May 2008
Volume 49, Issue 13
Free
ARVO Annual Meeting Abstract  |   May 2008
Vascular Effects of Kinin B1 Receptor in Retina of Type 1 Diabetic Rats
Author Affiliations & Notes
  • M. Pouliot
    Université de Montréal, Montreal, Quebec, Canada
    School of Optometry,
    Department of Physiology,
  • R. Couture
    Université de Montréal, Montreal, Quebec, Canada
    Department of Physiology,
  • E. Vaucher
    Université de Montréal, Montreal, Quebec, Canada
    School of Optometry,
  • Footnotes
    Commercial Relationships  M. Pouliot, None; R. Couture, None; E. Vaucher, None.
  • Footnotes
    Support  Foundation Fighting Blindness, FRSQ Vision Research Network
Investigative Ophthalmology & Visual Science May 2008, Vol.49, 1352. doi:https://doi.org/
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      M. Pouliot, R. Couture, E. Vaucher; Vascular Effects of Kinin B1 Receptor in Retina of Type 1 Diabetic Rats. Invest. Ophthalmol. Vis. Sci. 2008;49(13):1352. doi: https://doi.org/.

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      © ARVO (1962-2015); The Authors (2016-present)

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Abstract

Purpose: : Pathological changes of the retinal microcirculation in diabetes are the result of oxidative stress and inflammatory mechanisms induced by hyperglycaemia. Recent studies suggest that the inducible kinin B1 receptor (B1R) is overexpressed in retinal microvessels of Streptozotocin-diabetic rats. The activation of B1R dilates retinal microvessels in a perfused isolated retinal preparation. Moreover, B1R enhances vascular permeability in this model, a pathologic feature of diabetic retinopathy.Objective: To determine whether B1R could contribute to the early retinal blood flow changes occurring in type 1 diabetes.

Methods: : Male Wistar rats weighting 200-225g were made diabetic with a single i.p. injection of Streptozotocin (STZ, 65 mg/kg). Age-matched controls received sodium citrate buffer vehicle. On the fourth day post-STZ injection, the B1R antagonist SSR240612 was administrated orally (10 mg/kg) 3 hours prior to retinal blood flow measurement. Retinal perfusion was measured in awake animals by autoradiography using N-isopropyl-p-14C-iodoamphetamine (14C-IMP, 100 µCi/kg, i.v. injection) as a tracer. The rats were sacrificed two minutes after IMP injection, the eyes were enucleated and both retinas were dissected out. One retina was digested and the amount of total radioactivity was determined with a scintillation counter. The other retina was whole-mounted on a glass slide and exposed on X-ray film for the evaluation of regional changes.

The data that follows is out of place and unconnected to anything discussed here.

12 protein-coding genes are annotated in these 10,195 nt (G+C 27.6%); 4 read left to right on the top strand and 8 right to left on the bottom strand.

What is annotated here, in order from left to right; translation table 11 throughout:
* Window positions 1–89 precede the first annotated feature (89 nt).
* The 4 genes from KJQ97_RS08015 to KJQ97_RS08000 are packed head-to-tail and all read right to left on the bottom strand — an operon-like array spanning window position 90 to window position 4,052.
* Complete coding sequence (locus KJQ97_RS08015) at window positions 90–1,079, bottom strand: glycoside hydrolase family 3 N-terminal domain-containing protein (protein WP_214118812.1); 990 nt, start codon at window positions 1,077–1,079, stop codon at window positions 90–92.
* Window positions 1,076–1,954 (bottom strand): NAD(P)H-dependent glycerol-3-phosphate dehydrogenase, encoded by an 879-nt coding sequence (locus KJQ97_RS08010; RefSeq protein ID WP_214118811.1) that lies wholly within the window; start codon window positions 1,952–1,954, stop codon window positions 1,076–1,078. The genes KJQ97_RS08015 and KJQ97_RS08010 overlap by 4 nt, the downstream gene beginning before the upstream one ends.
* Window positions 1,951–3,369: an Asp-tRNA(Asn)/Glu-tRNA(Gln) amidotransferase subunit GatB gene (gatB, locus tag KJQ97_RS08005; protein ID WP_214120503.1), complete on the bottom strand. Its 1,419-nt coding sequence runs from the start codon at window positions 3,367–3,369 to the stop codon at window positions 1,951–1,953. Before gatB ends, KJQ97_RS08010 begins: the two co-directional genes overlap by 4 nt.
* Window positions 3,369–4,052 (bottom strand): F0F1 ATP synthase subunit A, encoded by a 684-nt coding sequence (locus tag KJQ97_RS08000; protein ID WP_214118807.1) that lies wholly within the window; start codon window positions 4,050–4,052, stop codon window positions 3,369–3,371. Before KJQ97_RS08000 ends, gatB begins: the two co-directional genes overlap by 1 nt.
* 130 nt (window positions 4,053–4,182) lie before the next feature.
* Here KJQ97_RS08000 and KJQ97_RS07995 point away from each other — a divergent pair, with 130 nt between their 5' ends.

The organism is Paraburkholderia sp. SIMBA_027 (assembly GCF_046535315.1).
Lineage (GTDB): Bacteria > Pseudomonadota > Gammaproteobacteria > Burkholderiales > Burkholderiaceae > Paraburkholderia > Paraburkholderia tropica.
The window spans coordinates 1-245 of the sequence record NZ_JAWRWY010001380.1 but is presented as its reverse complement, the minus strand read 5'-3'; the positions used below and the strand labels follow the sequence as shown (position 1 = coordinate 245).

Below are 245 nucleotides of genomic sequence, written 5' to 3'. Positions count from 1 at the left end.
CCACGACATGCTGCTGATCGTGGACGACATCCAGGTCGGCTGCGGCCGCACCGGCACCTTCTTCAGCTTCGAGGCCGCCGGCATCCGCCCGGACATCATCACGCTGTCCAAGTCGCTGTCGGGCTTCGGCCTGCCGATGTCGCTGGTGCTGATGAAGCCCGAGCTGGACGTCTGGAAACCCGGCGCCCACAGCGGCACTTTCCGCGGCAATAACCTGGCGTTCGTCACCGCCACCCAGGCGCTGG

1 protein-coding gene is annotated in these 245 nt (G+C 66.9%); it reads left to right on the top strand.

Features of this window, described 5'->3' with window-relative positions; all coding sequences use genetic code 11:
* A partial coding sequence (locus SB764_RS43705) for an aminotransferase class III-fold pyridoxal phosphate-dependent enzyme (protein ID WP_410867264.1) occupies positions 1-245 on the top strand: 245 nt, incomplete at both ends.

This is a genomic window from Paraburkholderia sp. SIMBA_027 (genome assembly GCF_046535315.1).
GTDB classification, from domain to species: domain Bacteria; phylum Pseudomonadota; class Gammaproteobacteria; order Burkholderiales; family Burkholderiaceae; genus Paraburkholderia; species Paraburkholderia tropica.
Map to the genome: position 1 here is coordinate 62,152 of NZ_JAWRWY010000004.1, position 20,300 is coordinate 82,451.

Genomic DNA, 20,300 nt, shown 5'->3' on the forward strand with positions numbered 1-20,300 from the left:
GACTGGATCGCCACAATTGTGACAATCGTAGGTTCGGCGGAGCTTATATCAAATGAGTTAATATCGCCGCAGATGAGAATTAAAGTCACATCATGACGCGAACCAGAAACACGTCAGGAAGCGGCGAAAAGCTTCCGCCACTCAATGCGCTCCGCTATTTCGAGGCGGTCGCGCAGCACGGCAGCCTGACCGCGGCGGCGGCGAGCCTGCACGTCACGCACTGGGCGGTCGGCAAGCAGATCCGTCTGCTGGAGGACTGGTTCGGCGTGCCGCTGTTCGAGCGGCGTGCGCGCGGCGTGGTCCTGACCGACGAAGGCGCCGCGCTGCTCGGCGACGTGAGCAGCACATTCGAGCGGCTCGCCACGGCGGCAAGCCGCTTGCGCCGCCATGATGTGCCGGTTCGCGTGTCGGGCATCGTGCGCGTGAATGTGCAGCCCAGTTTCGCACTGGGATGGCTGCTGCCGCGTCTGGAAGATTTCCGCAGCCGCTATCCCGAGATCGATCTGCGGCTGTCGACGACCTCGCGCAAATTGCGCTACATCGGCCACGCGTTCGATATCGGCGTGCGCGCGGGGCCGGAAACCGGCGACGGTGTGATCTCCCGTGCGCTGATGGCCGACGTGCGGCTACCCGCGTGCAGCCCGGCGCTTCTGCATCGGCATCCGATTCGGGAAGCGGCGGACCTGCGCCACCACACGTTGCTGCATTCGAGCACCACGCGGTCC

Results: : Blood flow was not significantly altered in STZ-diabetic rats (80 ± 16 ml/100g/min) 4 days after diabetes onset compared to control rats (91 ± 23 ml/100g/min) (P=0.8). Moreover, the treatment with SSR240612 did not significantly alter retinal blood flow in STZ-diabetic rats (77 ± 17 ml/100g/min) (P=0.76).

Conclusions: : The up-regulated B1R in the diabetic retina does not affect blood flow in the early stage of diabetes. Thus the blood-retinal breakdown previously described in this model at this time is unlikely attributed to an increase of capillary perfusion pressure.

Keywords: retina • diabetes • blood supply 
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